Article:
Monday, June 20, 2011

This past week we got Ava's report card in the mail. Above average in everything. I have to say I am very proud of her. Especially for her reading. By the end of second grade you are supposed to (in our state anyway) be able to fluently read 90 random words in one minute. Ava read 202. I am not even sure how that is possible!

The funny thing is, is that when she was in kindergarten, the school made a big deal about how she wasn't keeping up with her classmates, and they wanted to put her in extra help on the days she didn't have school. (They went all day, every other day)

We enrolled her in the extra classes, because of course we wanted her to succeed. Then she started bringing home the worksheets that they worked on while in that extra time. The A's on all of her workesheets are the funny ones that are used by computers, so of she tried to make her A's look like the example and then got everything marked wrong. The lower case L's on the sheets only went up about 3/4 of the way, so she copied that and got everything all wrong. I became very frustrated that the school was using worksheets and then marked everything wrong when the kids did it exactly the way the worksheet showed. Needless to say, I stopped sending her and we decided just to work on things at home.

The funny thing during this whole ordeal is that we never noticed at home that she seemed to be struggling in reading. Everytime she read to us she did just fine, perhaps she read a little bit slow, but she was only 5 and 6! Then we learned when she was in first grade that for reading tests they take the kids by themselves into a separate room with a person they don't know and do their test. Ava was taken into a room where the tester was a man. I don't know if that had any role in it or not, but she refused to take the test for him. When we got her score in the mail it just said that she had gotten zero right on her test. I couldn't figure it out. When I went in to talk to the teacher, it was only then that she said Ava had refused to take it completely, not that she had taken it and gotten them all wrong. From that point on, we pretty much ignored everything her teachers said about her reading. She was doing well at home, and we weren't concerned about what her school scores were.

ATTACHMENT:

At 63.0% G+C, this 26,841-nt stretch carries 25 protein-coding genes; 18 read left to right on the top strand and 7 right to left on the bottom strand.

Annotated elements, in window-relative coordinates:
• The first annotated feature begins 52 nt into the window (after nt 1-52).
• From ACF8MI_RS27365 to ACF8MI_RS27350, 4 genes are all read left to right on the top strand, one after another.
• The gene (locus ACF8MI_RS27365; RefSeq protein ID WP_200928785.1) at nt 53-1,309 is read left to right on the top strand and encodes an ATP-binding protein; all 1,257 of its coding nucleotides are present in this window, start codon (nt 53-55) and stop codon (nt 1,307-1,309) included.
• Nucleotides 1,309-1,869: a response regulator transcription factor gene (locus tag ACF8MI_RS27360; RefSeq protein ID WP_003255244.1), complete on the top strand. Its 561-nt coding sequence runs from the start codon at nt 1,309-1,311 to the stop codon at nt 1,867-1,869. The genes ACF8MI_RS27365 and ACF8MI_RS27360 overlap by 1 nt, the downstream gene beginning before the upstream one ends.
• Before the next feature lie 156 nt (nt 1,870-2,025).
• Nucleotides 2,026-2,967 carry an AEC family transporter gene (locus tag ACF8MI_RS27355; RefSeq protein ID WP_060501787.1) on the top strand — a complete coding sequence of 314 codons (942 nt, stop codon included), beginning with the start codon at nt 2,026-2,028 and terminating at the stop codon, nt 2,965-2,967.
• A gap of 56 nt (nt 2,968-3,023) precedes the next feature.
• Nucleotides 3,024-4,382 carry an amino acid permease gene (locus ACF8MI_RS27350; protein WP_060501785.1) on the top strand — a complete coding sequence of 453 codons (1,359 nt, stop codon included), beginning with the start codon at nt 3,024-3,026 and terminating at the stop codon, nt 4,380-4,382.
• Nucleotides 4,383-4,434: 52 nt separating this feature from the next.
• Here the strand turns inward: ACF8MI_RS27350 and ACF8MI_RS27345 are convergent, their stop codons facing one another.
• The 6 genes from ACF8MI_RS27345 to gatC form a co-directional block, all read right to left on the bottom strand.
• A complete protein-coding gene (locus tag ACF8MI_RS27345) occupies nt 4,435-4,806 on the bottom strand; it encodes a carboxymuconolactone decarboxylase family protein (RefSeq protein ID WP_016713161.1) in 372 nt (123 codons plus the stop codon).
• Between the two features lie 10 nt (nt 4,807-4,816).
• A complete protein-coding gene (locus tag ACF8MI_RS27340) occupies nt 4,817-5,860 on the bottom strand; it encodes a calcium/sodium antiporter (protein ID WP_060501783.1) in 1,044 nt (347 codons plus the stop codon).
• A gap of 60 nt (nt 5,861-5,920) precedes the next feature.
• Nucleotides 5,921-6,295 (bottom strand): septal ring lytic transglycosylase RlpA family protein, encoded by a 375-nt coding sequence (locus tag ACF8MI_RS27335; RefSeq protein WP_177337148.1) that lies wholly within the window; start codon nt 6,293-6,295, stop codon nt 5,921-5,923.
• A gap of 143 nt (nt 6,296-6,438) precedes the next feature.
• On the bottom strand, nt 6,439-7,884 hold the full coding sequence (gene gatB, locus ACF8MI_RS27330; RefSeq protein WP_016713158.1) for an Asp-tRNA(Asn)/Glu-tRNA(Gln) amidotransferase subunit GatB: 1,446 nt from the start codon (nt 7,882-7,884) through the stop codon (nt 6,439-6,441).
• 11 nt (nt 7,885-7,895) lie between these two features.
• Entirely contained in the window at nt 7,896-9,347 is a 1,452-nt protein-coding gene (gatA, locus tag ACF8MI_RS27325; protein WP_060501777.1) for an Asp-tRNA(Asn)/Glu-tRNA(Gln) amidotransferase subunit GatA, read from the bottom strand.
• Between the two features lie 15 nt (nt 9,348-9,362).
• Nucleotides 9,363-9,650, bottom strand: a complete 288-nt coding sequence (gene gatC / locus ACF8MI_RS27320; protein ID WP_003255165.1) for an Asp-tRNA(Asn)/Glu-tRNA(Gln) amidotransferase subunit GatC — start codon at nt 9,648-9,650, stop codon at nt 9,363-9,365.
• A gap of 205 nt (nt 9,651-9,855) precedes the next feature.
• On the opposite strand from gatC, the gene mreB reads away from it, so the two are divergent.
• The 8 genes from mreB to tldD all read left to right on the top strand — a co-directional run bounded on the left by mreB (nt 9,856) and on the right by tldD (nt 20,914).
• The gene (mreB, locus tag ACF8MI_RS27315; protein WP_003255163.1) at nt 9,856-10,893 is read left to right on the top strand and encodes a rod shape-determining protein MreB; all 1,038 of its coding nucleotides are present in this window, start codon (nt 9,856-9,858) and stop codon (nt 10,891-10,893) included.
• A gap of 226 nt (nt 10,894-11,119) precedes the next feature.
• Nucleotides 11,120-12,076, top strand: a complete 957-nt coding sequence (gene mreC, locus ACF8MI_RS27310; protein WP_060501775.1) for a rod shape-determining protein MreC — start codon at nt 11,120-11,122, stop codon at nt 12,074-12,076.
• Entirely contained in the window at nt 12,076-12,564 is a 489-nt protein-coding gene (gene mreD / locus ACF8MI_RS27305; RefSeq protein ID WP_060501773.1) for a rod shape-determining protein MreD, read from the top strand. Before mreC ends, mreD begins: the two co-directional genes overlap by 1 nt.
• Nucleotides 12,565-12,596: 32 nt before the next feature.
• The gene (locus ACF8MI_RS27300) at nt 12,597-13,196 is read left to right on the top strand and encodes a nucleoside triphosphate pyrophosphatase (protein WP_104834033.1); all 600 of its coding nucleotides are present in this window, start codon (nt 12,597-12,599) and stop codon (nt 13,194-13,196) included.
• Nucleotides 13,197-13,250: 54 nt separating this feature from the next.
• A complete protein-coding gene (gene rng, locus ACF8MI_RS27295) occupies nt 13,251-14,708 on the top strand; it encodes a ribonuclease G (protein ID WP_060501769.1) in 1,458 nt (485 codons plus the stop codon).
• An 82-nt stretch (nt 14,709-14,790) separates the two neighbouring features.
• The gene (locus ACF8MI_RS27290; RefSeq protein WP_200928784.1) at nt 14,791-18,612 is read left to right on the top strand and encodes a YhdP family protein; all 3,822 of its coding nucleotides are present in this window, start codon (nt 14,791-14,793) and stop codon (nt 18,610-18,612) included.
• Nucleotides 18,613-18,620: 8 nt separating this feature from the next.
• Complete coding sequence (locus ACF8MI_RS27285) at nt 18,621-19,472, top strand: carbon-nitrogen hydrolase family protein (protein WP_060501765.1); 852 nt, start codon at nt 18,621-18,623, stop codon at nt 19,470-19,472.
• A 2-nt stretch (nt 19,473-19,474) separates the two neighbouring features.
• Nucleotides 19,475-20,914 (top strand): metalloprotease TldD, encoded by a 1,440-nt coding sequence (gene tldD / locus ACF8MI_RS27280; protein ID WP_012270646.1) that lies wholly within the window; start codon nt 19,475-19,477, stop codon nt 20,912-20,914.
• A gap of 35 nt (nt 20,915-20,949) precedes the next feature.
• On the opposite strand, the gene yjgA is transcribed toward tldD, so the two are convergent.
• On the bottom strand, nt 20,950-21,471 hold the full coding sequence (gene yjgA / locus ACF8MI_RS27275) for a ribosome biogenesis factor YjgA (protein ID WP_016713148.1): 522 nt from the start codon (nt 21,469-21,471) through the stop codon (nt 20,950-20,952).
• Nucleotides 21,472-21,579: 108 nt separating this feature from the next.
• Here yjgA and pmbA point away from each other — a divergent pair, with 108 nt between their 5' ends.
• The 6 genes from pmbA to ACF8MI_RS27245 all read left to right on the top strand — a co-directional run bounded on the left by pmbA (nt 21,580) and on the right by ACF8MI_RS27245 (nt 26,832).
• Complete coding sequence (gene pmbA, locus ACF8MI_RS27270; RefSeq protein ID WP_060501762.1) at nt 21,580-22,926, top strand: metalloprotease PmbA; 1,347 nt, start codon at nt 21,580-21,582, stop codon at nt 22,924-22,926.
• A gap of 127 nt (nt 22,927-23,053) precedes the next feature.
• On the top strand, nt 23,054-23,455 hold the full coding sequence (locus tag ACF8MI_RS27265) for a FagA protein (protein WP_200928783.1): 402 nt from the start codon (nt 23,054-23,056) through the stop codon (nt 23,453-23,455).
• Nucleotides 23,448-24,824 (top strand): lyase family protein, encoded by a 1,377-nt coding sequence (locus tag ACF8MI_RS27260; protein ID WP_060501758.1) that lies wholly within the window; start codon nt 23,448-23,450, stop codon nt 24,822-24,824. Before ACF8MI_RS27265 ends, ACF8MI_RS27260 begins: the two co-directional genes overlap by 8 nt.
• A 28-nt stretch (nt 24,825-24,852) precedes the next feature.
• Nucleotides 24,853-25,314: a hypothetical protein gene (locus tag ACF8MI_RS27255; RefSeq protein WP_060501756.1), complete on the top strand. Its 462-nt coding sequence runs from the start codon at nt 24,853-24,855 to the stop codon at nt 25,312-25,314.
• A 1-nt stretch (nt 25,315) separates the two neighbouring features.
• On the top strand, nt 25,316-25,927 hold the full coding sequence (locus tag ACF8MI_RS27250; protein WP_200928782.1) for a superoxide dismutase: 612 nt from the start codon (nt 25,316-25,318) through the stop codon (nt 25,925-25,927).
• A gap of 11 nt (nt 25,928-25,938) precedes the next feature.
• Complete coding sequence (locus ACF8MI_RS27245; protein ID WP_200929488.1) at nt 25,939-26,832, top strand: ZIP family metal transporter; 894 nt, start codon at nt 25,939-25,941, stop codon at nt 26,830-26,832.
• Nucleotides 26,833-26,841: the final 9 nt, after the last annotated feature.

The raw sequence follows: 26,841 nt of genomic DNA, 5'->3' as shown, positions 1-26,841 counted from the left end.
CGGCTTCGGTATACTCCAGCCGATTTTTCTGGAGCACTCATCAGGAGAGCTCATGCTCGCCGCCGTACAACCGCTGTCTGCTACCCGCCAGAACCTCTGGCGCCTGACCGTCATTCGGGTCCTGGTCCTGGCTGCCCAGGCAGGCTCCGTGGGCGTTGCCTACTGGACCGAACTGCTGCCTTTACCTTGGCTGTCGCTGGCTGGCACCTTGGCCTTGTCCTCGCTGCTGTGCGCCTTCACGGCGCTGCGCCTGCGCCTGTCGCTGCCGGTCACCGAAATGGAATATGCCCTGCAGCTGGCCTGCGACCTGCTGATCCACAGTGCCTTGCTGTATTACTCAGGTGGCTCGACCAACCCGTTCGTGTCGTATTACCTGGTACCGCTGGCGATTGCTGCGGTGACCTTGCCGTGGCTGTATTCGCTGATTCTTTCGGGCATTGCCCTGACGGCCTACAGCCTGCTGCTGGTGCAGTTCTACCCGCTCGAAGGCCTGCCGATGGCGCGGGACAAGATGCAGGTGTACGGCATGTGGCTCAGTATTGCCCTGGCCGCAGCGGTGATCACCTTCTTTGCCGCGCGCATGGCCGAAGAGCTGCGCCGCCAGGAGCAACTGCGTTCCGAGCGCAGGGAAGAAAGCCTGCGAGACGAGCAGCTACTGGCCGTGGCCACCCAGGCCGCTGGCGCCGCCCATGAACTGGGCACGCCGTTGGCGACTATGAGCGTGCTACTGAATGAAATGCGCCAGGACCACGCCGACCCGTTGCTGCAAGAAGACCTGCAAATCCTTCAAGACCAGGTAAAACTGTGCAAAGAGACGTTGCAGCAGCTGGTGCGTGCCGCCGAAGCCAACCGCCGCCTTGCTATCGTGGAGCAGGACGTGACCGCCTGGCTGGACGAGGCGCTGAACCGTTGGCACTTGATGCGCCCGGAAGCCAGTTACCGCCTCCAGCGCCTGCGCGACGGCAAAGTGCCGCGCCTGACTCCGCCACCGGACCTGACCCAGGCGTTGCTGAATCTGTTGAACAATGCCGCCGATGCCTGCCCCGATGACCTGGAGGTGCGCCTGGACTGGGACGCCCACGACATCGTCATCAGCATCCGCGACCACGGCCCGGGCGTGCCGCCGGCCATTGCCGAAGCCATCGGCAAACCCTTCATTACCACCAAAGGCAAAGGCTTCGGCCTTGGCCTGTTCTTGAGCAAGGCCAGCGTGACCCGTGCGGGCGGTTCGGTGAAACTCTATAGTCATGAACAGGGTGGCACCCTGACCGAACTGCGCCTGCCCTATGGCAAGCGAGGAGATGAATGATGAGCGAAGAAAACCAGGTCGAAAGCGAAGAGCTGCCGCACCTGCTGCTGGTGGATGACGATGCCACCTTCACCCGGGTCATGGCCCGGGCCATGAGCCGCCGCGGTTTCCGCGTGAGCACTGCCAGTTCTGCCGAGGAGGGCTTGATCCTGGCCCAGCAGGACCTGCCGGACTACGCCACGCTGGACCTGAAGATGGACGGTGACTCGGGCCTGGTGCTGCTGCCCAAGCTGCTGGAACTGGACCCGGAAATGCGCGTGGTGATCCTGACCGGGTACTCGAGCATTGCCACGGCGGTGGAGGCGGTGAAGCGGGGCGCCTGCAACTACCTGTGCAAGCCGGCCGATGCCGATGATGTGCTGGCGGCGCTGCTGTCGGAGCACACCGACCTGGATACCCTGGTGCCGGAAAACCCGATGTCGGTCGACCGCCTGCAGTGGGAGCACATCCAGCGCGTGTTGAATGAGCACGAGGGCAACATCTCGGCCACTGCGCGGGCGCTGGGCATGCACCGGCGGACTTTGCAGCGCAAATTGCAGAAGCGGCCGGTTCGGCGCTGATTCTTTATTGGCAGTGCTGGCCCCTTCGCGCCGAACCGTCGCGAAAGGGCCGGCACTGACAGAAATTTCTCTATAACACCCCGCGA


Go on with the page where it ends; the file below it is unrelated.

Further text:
By the end of first grade, her teacher had said that she was slightly above average for her grade level. So imagine my surprise when we got a letter from the district saying that she was being recommended for extra reading classes. I quickly hauled butt back into the school to once again figure out what was going on. Well, it turns out that this extra funding comes from the govt. and that they automatically offer it to any kids who it was offered to the year before even if it is not necessary. I have so many qualms with that I don't even want to go into it. Needless to say, I am quite disappointed with our educational system.

So now at the end of second grade, my girl is the top reader in her class and is doing amazing. We are so proud and never doubted it for a second. I know that I am probably gloating a little bit, but it only reiterates my own personal belief that sometimes we push children too hard too fast when it comes to education, reading specifically. (I do want to take a moment and recognize the fact that teachers work so stinkin hard, and that class sizes and other issues play into scenarios like this, but we did see a lot of ridiculous stuff with her teachers that we felt was just plain silly and sometimes just someone not doing their job.)

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